News Release Guide

Introduction

Public Affairs and Publications, along with a few other offices around campus, sends out news releases. Public Affairs and Publications staff announce news about many campus activities, events, and achievements, and we welcome the contributions of other campus departments to disseminate information. Having accurate, well-written information and a consistent format enhance the University's image and ensure that releases are noticed.

If you need to distribute information to the media frequently, contact Public Affairs and Publications to discuss how we can assist.

News releases are sent to local media, posted on the Public Affairs and Publications website, and included in Campus Announcements. Some news is also featured on the University's home page.

Style

Use the following criteria when composing news releases:

Credibility: Write accurately, objectively, clearly, and concisely to create credible news releases. Present the subject of the news release so that the reader feels the subject is important, correct, and sufficiently described.

Brevity: News releases should only be as long as is necessary to impart vital, accurate information—who, what, when, and where—and background information that explains why the release was produced.

The writer should always remember that the reader may not be familiar with the release's subject. If there is any doubt about readers understanding programs, policies, or other aspects of a release, explain them.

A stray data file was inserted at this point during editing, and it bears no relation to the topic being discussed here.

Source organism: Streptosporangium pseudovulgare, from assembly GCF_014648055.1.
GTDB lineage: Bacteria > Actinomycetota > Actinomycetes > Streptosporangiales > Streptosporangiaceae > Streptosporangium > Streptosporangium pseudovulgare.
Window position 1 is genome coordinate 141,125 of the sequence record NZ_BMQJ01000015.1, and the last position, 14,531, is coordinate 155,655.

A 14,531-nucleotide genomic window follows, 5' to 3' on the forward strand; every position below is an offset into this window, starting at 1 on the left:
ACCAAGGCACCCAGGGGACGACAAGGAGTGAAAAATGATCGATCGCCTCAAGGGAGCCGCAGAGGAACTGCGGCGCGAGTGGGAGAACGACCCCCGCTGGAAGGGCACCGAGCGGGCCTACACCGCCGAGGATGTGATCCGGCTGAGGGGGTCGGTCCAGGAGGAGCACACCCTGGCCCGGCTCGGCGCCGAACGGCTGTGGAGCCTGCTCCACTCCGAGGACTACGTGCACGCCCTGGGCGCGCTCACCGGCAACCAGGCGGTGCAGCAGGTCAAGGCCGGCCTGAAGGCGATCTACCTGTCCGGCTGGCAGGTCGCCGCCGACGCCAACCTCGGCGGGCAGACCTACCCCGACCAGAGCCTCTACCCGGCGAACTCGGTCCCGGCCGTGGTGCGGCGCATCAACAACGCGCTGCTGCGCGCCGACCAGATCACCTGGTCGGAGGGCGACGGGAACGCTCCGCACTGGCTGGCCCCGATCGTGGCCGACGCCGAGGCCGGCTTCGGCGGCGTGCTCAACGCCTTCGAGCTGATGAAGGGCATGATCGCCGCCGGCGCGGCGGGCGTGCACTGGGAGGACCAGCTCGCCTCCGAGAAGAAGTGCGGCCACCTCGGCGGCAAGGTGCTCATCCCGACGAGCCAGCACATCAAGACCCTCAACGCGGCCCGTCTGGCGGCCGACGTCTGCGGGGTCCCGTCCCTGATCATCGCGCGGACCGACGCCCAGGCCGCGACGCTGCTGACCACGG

Correctness: Spell-check and proofread every news release. Also, check for accuracy. Public Affairs uses the Associated Press Stylebook and Libel Manual as its guide for usage, spelling, punctuation, and other writing needs. AP style is the style of choice for most media outlets, and is taught in CSU, Chico's journalism department.

Campus offices putting out news releases are strongly encouraged, but not required, to use AP style. For style for other publications, use the CSU, Chico Writing Style Guide.

Objectivity: Refrain from hyperbole or speculation. Attribute perspectives or opinions about a news release to someone, unless there is consensus about it. For instance, everyone agrees that Bidwell Park is pretty, so you can write, "The economics club plans to hold its fund-raiser in scenic Bidwell Park." By contrast, not everyone may agree that CSU, Chico's economics club is the best in California. If the College of Behavioral and Social Sciences dean thinks so, you can state it via attribution, such as, "I'm pleased the economics club is having another fund-raiser," said Dean Ann Smith. "These students have formed the best economics club in the state."

Guidelines

To send out clear, timely, and effective news releases from your program, use the following guidelines:

Double-check with Public Affairs and Publications about whether you should send a release. In particular, Public Affairs and Publications must cover news of important campus activities, events, and achievements.

Use customized news release stationery. Review adaptations or plans for news release stationery with Public Affairs and Publications.

Check with Public Affairs and Publications to make sure you send news releases to all relevant media.

Include the following elements in all news releases: date of release, name of contact person who will respond to media inquiries, and headline above body of news release.

If the release is about an upcoming event, include information about accessibility and a statement of accommodation, e.g., "If you require an accommodation to participate in this event or have questions about accessibility, please contact [event sponsor]."

Unless otherwise arranged, send all news releases for proofing or editing to Joe Wills, director of Public Affairs and Publications (phone x4143, fax x4264, zip 040).

Copyediting marks are explained here to help you correct your copy after the editing process.

Sample News Release

sample news release